Flying dead bodies across the land of the midnight sun
When there’s a murder or mysterious death in remote areas of Alaska, corpses are flown in to the state morgue. This is what it’s like to run that airborne operation.
Colleen Mondor is the author of “The Map of My Dead Pilots: The Dangerous Game of Flying in Alaska.” She is currently at work on a book about the 1932 Mt. McKinley Cosmic Ray Expedition and writes about researching exploration and aviation history.
On an otherwise unremarkable Alaskan day, four teenage boys decided to kill themselves in the village of Nulato. They got a shotgun and a bottle, built a campfire down the road and told their families all the things they needed to tell so no one missed them or worried or went looking. They passed the bottle, told their stories, cried their tears and made their promises. Then one of them pointed the gun at himself, pulled the trigger and died.
The other three boys panicked. There was no more shooting that night in Nulato. The suicide pact was exposed, phone calls were made and the Alaska State Troopers flew in from their post 35 miles away. The next morning, in Fairbanks, we were readying a pilot to fly out for the dead boy when the school district counselor called us for a ride. He lived in Nulato and needed to get back home. He knew the boys as if they were his own and he was devastated.
Near the village airport’s gravel strip a truck was waiting for the plane. The three men in the truck bed stood beside the body as the plane taxied up. The pilot knew them all, knew they were there because they could handle it — they could hold their emotions in check. The counselor asked about the other boys, about the families.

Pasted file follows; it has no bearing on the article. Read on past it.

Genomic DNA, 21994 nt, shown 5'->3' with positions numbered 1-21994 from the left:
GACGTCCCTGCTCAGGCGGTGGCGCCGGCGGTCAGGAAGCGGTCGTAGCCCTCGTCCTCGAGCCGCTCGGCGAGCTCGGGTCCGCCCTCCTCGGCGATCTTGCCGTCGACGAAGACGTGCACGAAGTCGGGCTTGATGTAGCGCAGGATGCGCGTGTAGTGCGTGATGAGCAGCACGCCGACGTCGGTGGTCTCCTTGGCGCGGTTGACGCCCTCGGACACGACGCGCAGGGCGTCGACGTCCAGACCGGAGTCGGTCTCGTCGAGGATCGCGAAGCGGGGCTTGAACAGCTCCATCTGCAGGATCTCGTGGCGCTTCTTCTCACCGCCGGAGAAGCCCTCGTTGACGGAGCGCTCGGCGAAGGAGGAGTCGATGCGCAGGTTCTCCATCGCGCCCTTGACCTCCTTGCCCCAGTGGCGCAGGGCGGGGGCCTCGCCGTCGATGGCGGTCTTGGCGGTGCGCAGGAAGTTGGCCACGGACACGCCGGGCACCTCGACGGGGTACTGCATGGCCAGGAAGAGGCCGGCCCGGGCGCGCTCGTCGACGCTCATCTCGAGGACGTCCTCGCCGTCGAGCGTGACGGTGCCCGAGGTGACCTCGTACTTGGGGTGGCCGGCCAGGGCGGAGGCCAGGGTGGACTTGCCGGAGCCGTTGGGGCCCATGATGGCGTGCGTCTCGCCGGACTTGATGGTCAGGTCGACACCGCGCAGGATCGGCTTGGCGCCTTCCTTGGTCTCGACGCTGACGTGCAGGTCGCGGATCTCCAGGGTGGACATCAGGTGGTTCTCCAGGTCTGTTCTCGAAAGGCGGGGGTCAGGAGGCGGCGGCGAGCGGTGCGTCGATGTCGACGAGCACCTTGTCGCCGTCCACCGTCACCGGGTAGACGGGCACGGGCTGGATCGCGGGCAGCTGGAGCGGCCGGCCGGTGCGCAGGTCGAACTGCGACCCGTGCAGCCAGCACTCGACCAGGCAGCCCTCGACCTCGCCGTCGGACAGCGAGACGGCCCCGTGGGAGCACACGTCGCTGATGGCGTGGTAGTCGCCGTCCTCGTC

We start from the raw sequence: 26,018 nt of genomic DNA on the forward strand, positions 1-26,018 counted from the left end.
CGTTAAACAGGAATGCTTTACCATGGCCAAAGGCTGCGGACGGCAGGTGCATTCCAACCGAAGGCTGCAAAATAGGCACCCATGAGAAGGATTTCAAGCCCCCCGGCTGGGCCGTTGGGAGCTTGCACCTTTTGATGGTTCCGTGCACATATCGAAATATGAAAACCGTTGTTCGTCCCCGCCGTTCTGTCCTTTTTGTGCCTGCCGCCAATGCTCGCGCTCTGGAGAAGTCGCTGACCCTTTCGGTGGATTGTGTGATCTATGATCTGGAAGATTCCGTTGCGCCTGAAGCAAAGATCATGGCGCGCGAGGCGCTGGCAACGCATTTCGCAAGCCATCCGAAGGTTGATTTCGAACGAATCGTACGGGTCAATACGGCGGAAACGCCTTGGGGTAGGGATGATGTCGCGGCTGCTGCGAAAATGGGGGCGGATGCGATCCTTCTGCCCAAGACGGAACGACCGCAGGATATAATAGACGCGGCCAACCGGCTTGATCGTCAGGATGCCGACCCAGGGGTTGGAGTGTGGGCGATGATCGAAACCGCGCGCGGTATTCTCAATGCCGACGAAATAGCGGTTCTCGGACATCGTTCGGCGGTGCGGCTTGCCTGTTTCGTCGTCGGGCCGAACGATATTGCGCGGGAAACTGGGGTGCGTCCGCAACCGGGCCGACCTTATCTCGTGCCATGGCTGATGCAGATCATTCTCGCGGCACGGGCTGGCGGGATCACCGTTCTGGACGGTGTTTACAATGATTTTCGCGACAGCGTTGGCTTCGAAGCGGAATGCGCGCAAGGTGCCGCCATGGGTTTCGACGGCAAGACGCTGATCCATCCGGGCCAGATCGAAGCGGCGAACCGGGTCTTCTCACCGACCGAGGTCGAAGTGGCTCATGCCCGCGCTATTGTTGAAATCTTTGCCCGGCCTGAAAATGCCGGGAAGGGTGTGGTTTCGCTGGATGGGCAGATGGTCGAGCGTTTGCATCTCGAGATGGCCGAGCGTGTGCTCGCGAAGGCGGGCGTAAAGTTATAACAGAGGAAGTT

After a few minutes, the pilot took one end of the body bag; another man held the other and they climbed up the steps into the cabin of the Piper Navajo plane. The pilot strapped the body down, then walked back outside to say goodbye. The counselor climbed into the back of the truck with the others and they watched and waited as the engines started and the plane took off. Then, for the next hour and a half, it was just our company pilot and the dead boy, flying along the Yukon River and heading back to town.
In the mid-1990s I worked as a dispatcher for a bush commuter and air taxi service based in Fairbanks, Alaska. The company was like dozens of others in the state, operating multiple small aircraft carrying a combination of passengers, cargo and mail. We flew everything from sled dogs, snowmachines and groceries to firefighting crews, high school sports teams and prisoners.
For a few years we also operated the state contract for transportation of the recently deceased in Interior Alaska, or what we dubbed the “Dead Body Contract.”
The State of Alaska medical examiner is located in Anchorage and all bodies in cases of unnatural or unexpected deaths requiring an autopsy must be transported there. Between the larger towns and cities, this transportation is primarily accomplished by Alaska Airlines, but most of the runways in Alaska are too small for jet traffic. So about twenty years ago a contract was announced for air taxis operating twin-engine aircraft in the Interior and, as our owner proudly announced one afternoon, we were the low bidders.
Then he walked into his office, shut the door and left the rest of us to deal with it.